Thomas Campbell in a Declaration and Address proposed that the church eliminate everything not necessary to salvation which excluded everything not a direct command of Christ. This freed everyone to believe whatever they wished, but for that short interval during the week people of many faiths might join in freedom and toleration. Because this would eliminate the need to collect people around an individual whose support depended upon personal success, this would eliminate the intoleration which is always at the upper levels of self-appointed clergy.

With both Locke and Campbell the difference was that the Word of God was not like a man-made constitution: it does not include the authority to amend its commands. However, both Locke and Campbell noted that incidental things such as the time of meeting need not have Biblical authority.

Alexander Campbell wrote several important documents including A Sermon on the Law. This freed the Restoration Movement from religious leaders who demanded that the Old Testament intended for the Jews be imposed on Christians.

For those who do not follow authority of any kind it is tempting to ridicule those who carved out an area of political and religious freedom without understanding their risk of life and property. Therefore, it may be time to return at least to the time of John Locke to understand that the freedom we enjoy is based largely on his intellect and courage. We begin with Locke because the freedom he helped bring about in politics and religion is always threated by religious promoters who believe that they have the God-given authority to take control of both government and religion to make it possible for Christ to return and rule with a rod of iron with them sitting on the right hand and on the left.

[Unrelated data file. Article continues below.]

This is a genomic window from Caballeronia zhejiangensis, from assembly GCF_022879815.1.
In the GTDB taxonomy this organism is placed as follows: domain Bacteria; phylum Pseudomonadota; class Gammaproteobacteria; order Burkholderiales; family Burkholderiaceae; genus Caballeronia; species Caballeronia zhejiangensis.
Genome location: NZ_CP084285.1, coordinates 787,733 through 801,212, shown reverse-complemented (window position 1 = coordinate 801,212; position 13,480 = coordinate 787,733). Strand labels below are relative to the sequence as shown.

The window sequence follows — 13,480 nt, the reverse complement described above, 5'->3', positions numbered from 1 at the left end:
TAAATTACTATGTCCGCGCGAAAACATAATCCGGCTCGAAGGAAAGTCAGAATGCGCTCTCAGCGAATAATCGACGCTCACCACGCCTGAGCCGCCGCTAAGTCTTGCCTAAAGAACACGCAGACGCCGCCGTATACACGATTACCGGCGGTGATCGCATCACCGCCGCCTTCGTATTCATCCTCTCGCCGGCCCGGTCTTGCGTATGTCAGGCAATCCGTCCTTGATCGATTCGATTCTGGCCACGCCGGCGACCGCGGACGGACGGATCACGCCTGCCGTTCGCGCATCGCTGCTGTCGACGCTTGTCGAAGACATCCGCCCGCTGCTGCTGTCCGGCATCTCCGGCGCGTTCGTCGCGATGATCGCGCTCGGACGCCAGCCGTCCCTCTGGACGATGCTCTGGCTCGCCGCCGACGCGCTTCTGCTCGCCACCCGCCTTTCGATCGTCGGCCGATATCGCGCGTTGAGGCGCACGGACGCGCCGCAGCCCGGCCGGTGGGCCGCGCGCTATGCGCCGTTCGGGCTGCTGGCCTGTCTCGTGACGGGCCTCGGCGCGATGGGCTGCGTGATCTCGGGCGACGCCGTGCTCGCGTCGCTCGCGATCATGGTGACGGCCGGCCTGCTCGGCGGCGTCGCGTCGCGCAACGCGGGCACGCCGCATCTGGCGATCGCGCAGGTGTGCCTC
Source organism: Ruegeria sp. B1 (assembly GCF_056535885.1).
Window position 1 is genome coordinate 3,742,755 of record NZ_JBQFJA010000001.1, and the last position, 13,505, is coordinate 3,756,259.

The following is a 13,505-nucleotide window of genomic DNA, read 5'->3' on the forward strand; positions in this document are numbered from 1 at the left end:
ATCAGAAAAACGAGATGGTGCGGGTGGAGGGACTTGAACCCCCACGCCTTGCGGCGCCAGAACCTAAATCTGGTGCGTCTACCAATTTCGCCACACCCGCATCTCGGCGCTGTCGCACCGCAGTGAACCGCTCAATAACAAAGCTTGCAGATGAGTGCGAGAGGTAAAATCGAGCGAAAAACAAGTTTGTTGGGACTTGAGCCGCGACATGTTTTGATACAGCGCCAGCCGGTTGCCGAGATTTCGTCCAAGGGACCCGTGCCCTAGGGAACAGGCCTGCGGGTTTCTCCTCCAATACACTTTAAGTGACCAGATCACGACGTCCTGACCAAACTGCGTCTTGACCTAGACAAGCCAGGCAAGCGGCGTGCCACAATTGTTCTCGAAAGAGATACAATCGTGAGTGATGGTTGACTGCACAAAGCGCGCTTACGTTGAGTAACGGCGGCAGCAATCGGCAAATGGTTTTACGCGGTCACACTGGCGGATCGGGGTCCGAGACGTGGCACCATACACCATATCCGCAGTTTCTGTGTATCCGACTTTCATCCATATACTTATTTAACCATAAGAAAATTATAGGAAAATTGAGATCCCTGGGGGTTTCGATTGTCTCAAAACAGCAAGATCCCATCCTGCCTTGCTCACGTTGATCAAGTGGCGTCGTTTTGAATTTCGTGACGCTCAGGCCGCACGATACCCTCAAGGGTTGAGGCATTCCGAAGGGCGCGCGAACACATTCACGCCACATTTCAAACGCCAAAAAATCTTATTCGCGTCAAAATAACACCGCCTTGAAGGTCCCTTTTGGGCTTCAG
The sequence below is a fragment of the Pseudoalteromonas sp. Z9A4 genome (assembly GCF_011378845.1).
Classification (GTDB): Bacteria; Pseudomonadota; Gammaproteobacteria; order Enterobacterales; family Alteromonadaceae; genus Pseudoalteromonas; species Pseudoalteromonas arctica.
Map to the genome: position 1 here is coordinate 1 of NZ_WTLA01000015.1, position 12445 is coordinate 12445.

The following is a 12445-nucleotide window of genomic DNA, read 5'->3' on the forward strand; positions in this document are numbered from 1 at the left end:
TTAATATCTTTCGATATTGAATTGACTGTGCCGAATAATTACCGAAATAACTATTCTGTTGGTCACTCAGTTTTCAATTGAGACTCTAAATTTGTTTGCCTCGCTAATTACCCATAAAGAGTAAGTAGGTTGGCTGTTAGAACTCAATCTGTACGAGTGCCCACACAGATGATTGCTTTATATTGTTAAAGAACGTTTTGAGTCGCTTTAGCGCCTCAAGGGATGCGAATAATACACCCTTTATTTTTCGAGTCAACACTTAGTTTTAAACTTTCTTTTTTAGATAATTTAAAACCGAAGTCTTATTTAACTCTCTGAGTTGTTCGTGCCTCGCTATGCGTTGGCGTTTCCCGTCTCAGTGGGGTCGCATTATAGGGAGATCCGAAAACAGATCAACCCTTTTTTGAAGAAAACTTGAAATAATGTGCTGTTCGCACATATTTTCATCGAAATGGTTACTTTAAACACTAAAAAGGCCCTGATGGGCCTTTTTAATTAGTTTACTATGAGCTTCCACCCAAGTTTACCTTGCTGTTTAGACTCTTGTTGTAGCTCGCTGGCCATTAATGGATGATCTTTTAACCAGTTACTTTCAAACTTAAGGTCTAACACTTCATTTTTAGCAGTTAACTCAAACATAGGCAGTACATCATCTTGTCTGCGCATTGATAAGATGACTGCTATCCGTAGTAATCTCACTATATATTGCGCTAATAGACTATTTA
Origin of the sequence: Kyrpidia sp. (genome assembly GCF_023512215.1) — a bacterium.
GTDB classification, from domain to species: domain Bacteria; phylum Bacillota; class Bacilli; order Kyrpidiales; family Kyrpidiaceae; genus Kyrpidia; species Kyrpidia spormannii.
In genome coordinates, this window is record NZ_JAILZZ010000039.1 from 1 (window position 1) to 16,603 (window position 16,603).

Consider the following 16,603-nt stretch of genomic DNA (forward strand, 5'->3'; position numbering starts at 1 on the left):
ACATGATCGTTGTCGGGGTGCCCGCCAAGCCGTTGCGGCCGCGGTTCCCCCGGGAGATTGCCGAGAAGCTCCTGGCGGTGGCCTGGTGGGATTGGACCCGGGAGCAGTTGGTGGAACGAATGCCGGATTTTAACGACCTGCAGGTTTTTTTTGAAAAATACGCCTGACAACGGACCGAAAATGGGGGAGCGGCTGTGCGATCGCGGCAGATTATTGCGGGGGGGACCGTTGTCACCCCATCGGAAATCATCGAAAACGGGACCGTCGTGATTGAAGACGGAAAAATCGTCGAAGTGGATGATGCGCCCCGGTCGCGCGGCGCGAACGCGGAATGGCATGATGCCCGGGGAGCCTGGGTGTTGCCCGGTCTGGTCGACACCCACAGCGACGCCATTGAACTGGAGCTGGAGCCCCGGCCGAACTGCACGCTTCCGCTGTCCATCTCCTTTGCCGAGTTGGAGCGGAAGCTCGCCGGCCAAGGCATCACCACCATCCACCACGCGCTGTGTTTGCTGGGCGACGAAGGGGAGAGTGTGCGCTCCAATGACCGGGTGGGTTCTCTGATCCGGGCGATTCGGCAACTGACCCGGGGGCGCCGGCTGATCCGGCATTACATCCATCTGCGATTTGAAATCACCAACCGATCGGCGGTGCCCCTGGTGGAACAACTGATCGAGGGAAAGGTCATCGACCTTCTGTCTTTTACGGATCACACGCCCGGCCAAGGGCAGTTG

The following links are to original documents important in the establishment of the United States of America and the Americal Restoration Movement which still seeks to free individuals from the tyrany of institutions and their builders.

Thomas Paine

Thomas Paine - Age of Reason - Prophets and Prophesying
Worship and Church Bells - Selling Christianity
We will add founding documents in time
John Locke
Reasonableness of Christianity - John Locke
A Letter of Toleration - John Locke
Second Treatise on Government - John Locke (1689)
Articles of Confederation
The Declaration of Independance
Constitution of the United States
First Amendment
Free Exercise of Religion
Constitutional Classics
Thomas Campbell
Declaration and Address - Thomas Campbell
Proposed limiting church rules to what was specifically commanded in the Bible or which was necessary to carry out the work and worship of the church. This work was Bible based but was of course influenced by men like John Locke who had risked his life to take power out of the hand of the government and religious organizations. Agreed with Jefferson on the rejection of clergy and Calvinism.
Alexander Campbell

The Sermon on the Law - Alexander Campbell

Rejected the Old Testament as having binding, legalistic and therefore oppressive authority over the Christian church. This eliminated dominant, professional clergy and sacrificial rituals
Luther's 95 Thesis

Constitution Society

For A Comparison Between Jefferson and Campbell
Restoration Movement Page